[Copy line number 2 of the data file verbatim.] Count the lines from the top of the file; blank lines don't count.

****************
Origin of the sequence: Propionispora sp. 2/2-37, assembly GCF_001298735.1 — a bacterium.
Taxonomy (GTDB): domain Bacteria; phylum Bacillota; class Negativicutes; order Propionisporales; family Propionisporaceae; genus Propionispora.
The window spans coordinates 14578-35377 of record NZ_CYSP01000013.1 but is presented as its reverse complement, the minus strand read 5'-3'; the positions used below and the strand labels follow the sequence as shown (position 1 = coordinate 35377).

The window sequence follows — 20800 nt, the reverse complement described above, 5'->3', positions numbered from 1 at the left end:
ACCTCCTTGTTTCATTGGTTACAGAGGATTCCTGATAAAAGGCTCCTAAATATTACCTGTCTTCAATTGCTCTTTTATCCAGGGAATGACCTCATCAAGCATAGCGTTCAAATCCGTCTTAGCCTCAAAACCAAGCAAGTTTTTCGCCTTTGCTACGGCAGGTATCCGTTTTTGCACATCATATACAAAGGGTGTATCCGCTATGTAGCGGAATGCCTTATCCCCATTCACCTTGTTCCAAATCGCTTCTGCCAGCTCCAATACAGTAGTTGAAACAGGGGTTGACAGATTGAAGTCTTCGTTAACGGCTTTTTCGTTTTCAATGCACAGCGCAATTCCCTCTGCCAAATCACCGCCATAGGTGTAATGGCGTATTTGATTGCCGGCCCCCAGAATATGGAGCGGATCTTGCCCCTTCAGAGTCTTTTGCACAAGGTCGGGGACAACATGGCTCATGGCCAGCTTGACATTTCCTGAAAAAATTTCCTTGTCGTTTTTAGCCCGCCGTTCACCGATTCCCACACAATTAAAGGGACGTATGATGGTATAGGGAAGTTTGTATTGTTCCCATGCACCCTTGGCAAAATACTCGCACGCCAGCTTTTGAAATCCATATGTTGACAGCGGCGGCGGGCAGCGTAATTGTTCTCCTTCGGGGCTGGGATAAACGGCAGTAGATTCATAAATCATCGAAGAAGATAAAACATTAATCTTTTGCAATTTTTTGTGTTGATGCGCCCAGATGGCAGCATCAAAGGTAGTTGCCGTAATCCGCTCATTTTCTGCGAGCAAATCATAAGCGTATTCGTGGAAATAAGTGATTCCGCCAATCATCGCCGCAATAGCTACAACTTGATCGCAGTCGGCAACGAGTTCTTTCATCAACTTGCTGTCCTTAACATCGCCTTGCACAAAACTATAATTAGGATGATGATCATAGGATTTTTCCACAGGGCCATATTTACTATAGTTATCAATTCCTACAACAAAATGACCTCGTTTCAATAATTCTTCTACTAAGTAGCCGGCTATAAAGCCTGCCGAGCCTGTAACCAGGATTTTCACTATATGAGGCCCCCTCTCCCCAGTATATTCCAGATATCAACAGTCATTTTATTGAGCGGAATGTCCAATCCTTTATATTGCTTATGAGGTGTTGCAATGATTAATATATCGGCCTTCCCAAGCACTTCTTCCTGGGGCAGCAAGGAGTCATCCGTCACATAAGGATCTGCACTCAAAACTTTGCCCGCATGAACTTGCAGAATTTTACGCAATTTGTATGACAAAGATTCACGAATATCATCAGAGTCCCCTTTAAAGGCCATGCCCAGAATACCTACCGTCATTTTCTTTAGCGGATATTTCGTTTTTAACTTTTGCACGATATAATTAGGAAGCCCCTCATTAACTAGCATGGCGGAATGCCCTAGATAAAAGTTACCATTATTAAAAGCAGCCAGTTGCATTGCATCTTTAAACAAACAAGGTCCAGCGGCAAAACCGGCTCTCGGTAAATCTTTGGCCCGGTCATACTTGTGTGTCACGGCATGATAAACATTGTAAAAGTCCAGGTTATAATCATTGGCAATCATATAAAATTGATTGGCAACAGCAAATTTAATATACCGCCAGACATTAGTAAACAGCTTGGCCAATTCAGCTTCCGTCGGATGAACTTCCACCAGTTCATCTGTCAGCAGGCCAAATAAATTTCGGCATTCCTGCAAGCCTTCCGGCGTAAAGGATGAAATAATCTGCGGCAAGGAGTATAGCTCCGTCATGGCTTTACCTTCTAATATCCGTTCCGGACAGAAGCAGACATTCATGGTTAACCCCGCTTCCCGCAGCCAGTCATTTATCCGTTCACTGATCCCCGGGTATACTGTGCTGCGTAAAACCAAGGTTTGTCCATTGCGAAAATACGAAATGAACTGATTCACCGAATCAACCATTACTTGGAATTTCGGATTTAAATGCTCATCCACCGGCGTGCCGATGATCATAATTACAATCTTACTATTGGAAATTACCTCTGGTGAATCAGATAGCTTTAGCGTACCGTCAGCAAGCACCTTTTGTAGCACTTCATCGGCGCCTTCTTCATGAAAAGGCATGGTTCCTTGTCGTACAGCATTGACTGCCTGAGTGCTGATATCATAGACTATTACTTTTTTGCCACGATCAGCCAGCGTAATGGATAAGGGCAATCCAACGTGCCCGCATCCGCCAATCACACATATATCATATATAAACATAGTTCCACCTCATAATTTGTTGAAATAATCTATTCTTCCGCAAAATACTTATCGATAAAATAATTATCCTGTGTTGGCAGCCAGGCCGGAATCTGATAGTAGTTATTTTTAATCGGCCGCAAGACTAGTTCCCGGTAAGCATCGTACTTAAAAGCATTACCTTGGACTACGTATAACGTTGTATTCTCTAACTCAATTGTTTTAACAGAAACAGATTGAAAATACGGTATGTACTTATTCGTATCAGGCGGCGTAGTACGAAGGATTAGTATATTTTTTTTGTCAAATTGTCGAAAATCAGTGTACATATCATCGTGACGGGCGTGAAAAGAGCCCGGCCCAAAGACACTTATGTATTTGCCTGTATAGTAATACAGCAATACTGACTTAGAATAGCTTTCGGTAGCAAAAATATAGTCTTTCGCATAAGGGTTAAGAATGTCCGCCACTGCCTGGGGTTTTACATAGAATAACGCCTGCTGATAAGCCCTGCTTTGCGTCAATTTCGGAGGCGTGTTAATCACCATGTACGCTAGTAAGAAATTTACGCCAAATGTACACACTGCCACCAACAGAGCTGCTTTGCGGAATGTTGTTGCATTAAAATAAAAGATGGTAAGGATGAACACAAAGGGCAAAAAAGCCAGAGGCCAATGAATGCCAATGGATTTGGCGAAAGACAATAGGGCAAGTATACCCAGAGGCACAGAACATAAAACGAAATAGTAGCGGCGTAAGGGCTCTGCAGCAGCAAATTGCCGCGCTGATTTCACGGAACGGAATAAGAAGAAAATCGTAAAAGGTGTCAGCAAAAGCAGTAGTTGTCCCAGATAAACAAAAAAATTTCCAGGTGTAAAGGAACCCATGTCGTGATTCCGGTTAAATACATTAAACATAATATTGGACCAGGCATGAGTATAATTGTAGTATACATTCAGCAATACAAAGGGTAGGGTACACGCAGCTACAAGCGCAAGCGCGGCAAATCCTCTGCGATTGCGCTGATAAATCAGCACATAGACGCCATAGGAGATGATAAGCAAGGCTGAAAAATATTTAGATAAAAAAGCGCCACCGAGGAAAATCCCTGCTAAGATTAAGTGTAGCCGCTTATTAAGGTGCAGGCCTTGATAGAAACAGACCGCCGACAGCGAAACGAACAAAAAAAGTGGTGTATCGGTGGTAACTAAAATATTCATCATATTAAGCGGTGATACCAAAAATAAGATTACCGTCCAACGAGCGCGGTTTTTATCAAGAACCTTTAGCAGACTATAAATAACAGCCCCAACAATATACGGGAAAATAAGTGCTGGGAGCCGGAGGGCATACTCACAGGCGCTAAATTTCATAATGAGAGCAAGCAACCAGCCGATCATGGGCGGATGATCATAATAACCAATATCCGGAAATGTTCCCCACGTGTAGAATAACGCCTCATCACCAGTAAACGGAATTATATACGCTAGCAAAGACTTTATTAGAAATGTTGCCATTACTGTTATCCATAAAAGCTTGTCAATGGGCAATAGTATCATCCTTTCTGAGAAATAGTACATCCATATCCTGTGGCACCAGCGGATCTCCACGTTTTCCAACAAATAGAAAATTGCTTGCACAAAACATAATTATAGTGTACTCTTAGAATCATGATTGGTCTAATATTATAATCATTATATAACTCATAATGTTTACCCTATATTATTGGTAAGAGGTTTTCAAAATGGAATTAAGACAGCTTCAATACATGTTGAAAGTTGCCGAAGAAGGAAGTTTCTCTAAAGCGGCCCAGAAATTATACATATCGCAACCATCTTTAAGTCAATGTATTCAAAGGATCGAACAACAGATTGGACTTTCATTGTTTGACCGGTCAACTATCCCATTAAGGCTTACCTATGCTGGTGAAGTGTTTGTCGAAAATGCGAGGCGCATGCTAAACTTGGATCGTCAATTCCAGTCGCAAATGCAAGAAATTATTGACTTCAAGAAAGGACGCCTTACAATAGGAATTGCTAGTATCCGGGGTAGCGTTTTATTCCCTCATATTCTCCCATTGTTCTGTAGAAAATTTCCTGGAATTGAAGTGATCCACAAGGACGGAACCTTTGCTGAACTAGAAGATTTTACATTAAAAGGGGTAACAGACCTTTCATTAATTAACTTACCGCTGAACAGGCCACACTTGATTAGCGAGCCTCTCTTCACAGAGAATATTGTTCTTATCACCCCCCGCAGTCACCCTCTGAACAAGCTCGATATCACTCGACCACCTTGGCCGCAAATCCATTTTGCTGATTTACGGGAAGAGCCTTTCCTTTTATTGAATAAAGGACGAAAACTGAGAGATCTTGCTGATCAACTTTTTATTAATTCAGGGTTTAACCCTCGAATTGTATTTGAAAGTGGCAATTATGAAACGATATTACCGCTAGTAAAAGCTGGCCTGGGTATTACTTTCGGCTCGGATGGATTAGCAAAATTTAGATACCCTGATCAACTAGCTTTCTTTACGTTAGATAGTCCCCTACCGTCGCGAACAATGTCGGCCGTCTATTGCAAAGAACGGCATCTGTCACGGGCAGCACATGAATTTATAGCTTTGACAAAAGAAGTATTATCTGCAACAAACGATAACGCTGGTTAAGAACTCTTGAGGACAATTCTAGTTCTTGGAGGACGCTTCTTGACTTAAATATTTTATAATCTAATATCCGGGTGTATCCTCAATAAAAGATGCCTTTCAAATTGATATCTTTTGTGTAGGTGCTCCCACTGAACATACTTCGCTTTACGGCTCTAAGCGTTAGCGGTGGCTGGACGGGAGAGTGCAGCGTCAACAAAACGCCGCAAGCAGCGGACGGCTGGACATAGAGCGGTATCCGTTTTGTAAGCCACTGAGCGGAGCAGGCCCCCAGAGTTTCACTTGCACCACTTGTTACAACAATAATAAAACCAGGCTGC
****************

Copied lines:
Taxonomy (GTDB): domain Bacteria; phylum Bacillota; class Negativicutes; order Propionisporales; family Propionisporaceae; genus Propionispora.